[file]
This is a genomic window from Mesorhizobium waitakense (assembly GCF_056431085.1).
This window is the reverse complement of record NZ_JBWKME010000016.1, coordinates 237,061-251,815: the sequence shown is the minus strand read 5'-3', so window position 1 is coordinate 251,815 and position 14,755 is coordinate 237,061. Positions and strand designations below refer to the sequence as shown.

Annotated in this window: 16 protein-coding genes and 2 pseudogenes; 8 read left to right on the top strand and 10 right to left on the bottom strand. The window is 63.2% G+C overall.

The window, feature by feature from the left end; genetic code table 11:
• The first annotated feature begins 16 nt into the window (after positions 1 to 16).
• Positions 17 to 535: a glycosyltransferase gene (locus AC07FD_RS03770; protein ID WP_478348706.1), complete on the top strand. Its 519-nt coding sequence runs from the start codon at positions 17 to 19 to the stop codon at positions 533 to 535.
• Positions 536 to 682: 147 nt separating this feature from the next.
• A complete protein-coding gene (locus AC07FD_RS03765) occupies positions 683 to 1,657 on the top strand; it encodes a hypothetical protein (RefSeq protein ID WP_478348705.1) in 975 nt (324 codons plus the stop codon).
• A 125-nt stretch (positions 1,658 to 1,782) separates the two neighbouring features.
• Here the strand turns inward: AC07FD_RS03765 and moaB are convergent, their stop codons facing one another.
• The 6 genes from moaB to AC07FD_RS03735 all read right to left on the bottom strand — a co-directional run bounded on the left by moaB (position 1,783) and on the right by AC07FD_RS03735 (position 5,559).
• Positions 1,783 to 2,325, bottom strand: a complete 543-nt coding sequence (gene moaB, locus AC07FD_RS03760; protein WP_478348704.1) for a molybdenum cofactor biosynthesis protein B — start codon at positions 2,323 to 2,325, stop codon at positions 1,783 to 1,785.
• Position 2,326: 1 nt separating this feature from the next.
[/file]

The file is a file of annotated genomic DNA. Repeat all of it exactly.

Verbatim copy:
This is a genomic window from Mesorhizobium waitakense (assembly GCF_056431085.1).
This window is the reverse complement of record NZ_JBWKME010000016.1, coordinates 237,061-251,815: the sequence shown is the minus strand read 5'-3', so window position 1 is coordinate 251,815 and position 14,755 is coordinate 237,061. Positions and strand designations below refer to the sequence as shown.

Annotated in this window: 16 protein-coding genes and 2 pseudogenes; 8 read left to right on the top strand and 10 right to left on the bottom strand. The window is 63.2% G+C overall.

The window, feature by feature from the left end; genetic code table 11:
• The first annotated feature begins 16 nt into the window (after positions 1 to 16).
• Positions 17 to 535: a glycosyltransferase gene (locus AC07FD_RS03770; protein ID WP_478348706.1), complete on the top strand. Its 519-nt coding sequence runs from the start codon at positions 17 to 19 to the stop codon at positions 533 to 535.
• Positions 536 to 682: 147 nt separating this feature from the next.
• A complete protein-coding gene (locus AC07FD_RS03765) occupies positions 683 to 1,657 on the top strand; it encodes a hypothetical protein (RefSeq protein ID WP_478348705.1) in 975 nt (324 codons plus the stop codon).
• A 125-nt stretch (positions 1,658 to 1,782) separates the two neighbouring features.
• Here the strand turns inward: AC07FD_RS03765 and moaB are convergent, their stop codons facing one another.
• The 6 genes from moaB to AC07FD_RS03735 all read right to left on the bottom strand — a co-directional run bounded on the left by moaB (position 1,783) and on the right by AC07FD_RS03735 (position 5,559).
• Positions 1,783 to 2,325, bottom strand: a complete 543-nt coding sequence (gene moaB, locus AC07FD_RS03760; protein WP_478348704.1) for a molybdenum cofactor biosynthesis protein B — start codon at positions 2,323 to 2,325, stop codon at positions 1,783 to 1,785.
• Position 2,326: 1 nt separating this feature from the next.